Quantitative Methods: Appendix
3
Section 1
Basics of Mathematics
In this section, we will discuss:
•
Number Systems
•
Simultaneous Equations
•
Polynomials
•
Theory of Indices
•
Permutations and Combinations
•
Progressions
•
Functions
It is important to revise the decimal, binary and octal number systems before
proceeding on to study the quantitative methods. Also, it is important to understand
the concepts of Simultaneous Equations, Polynomials, and the Theories of Indices to
solve problems which are complex in nature.
Some of the other important concepts that have to be understood are Permutations and
Combinations and the three progressions – arithmetic, geometric, and harmonic.
NUMBER SYSTEMS
Apart
from
the
two
most
commonly
used
number
systems
–
decimal
(0,1,2,3,4,5,6,7,8,9) and Roman (I,II,III,IV,V,VI
....
), we have other systems such as
octal number system
represented by (0,1,2,3,4,5,6 and 7) and hexadecimal number
system based on the digits 0 to 9 and also the letters from A to F.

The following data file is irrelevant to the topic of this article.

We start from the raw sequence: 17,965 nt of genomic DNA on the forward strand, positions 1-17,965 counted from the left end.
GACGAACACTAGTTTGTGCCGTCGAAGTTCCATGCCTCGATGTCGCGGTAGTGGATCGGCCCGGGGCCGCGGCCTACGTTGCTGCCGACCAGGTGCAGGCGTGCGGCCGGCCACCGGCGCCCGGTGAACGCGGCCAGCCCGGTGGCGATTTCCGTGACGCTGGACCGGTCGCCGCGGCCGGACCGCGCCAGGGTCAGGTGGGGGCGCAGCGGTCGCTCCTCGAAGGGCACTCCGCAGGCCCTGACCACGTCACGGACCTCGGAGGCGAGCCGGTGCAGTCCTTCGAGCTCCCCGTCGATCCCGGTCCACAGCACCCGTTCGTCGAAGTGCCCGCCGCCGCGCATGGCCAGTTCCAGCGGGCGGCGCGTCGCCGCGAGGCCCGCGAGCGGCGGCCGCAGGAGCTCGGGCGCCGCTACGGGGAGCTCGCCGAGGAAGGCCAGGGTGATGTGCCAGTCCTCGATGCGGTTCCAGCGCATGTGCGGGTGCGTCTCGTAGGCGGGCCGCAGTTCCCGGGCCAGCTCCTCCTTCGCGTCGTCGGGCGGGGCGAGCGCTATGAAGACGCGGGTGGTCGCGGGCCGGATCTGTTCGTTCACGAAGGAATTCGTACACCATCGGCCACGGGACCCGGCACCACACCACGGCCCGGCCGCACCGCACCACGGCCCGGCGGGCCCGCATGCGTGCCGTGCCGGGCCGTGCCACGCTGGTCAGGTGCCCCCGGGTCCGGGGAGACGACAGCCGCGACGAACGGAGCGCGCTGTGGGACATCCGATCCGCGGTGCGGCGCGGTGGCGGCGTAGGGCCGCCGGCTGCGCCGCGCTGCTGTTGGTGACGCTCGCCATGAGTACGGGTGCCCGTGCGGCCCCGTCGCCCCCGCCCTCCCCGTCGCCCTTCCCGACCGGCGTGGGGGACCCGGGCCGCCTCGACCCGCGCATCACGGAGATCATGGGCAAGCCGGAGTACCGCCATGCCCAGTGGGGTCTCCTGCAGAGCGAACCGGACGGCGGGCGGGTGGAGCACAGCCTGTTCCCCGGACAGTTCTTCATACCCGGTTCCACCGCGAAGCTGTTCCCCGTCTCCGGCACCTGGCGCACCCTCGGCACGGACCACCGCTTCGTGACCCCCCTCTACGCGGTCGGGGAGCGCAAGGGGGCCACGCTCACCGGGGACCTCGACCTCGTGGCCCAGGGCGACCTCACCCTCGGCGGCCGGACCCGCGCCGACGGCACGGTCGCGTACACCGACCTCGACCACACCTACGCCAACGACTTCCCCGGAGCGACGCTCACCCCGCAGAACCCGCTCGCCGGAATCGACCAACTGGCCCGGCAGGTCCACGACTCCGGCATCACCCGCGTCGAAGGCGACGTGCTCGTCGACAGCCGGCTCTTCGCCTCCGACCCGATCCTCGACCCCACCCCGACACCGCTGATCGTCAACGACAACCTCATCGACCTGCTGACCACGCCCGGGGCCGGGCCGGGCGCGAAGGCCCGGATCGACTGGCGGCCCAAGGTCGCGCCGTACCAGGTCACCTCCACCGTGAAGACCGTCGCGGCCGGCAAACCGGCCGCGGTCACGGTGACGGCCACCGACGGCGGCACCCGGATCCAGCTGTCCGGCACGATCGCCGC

Decimal System
•
The decimal system has 10 digits (0 to 9).
•
Each digit is a number.
•
If there are two or more than two digits in a number, each digit has a value that is
ten times greater than the digit just to its right. For example, if 9628 is a number
that has four digits. We can say that 8 is in the units place, 2 is in the tens place, 6
is in the hundreds place and 9 is in the thousands place.
•
Each digit in a number has two values one is called the absolute value and the
other is called as the place value. If 9628 is taken, 9 has an absolute value which
is 9 itself and place value which is 9000, for 6, absolute value is 6 itself and place
value is 600, similarly for 2 and 8 the absolute values are 2 and 8 again and the
place values are 20 and 8 respectively.
•
A decimal system has number 10 as its base or radix.
•
A number in any number system can be represented as
0
1
1
2
2
3
n
1
n
r
d
r
d
r
d
.....
..........
r
d
N
+
+
+
×
=
+
Where, N = any number of any base system,
d
n
= digit in the n
th
position,
r
n
= the exponent for (n+1)
th
digit position.